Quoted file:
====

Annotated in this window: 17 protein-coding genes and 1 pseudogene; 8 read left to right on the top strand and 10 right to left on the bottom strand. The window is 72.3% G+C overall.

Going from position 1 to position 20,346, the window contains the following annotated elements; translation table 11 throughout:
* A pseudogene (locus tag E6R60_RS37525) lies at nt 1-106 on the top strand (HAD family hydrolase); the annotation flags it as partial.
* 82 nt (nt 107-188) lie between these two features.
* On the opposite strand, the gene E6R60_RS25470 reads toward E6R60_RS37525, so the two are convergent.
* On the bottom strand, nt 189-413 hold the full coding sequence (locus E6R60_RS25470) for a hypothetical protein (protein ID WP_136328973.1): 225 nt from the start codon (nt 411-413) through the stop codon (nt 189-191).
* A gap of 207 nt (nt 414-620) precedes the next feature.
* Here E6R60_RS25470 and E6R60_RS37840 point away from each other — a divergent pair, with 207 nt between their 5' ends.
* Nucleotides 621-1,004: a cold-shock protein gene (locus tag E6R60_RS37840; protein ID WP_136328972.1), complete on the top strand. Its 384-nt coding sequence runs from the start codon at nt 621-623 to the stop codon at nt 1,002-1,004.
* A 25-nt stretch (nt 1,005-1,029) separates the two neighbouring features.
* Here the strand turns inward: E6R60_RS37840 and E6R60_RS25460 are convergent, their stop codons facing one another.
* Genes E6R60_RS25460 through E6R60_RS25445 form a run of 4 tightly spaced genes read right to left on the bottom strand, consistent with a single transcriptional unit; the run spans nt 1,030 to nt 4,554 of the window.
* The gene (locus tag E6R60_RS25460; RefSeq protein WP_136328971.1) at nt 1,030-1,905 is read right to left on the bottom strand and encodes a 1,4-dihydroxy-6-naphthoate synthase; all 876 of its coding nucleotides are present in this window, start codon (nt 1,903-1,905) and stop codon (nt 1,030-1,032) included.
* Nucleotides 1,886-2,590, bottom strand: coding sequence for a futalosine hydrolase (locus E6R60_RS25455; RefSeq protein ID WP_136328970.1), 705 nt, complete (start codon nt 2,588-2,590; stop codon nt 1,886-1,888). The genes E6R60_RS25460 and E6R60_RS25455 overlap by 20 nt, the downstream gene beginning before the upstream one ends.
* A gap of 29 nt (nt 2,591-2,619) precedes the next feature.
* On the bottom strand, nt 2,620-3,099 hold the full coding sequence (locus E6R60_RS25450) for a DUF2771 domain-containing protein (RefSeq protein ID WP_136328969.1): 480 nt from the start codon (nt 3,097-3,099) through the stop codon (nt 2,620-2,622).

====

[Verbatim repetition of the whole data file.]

Annotated in this window: 17 protein-coding genes and 1 pseudogene; 8 read left to right on the top strand and 10 right to left on the bottom strand. The window is 72.3% G+C overall.

Going from position 1 to position 20,346, the window contains the following annotated elements; translation table 11 throughout:
* A pseudogene (locus tag E6R60_RS37525) lies at nt 1-106 on the top strand (HAD family hydrolase); the annotation flags it as partial.
* 82 nt (nt 107-188) lie between these two features.
* On the opposite strand, the gene E6R60_RS25470 reads toward E6R60_RS37525, so the two are convergent.
* On the bottom strand, nt 189-413 hold the full coding sequence (locus E6R60_RS25470) for a hypothetical protein (protein ID WP_136328973.1): 225 nt from the start codon (nt 411-413) through the stop codon (nt 189-191).
* A gap of 207 nt (nt 414-620) precedes the next feature.
* Here E6R60_RS25470 and E6R60_RS37840 point away from each other — a divergent pair, with 207 nt between their 5' ends.
* Nucleotides 621-1,004: a cold-shock protein gene (locus tag E6R60_RS37840; protein ID WP_136328972.1), complete on the top strand. Its 384-nt coding sequence runs from the start codon at nt 621-623 to the stop codon at nt 1,002-1,004.
* A 25-nt stretch (nt 1,005-1,029) separates the two neighbouring features.
* Here the strand turns inward: E6R60_RS37840 and E6R60_RS25460 are convergent, their stop codons facing one another.
* Genes E6R60_RS25460 through E6R60_RS25445 form a run of 4 tightly spaced genes read right to left on the bottom strand, consistent with a single transcriptional unit; the run spans nt 1,030 to nt 4,554 of the window.
* The gene (locus tag E6R60_RS25460; RefSeq protein WP_136328971.1) at nt 1,030-1,905 is read right to left on the bottom strand and encodes a 1,4-dihydroxy-6-naphthoate synthase; all 876 of its coding nucleotides are present in this window, start codon (nt 1,903-1,905) and stop codon (nt 1,030-1,032) included.
* Nucleotides 1,886-2,590, bottom strand: coding sequence for a futalosine hydrolase (locus E6R60_RS25455; RefSeq protein ID WP_136328970.1), 705 nt, complete (start codon nt 2,588-2,590; stop codon nt 1,886-1,888). The genes E6R60_RS25460 and E6R60_RS25455 overlap by 20 nt, the downstream gene beginning before the upstream one ends.
* A gap of 29 nt (nt 2,591-2,619) precedes the next feature.
* On the bottom strand, nt 2,620-3,099 hold the full coding sequence (locus E6R60_RS25450) for a DUF2771 domain-containing protein (RefSeq protein ID WP_136328969.1): 480 nt from the start codon (nt 3,097-3,099) through the stop codon (nt 2,620-2,622).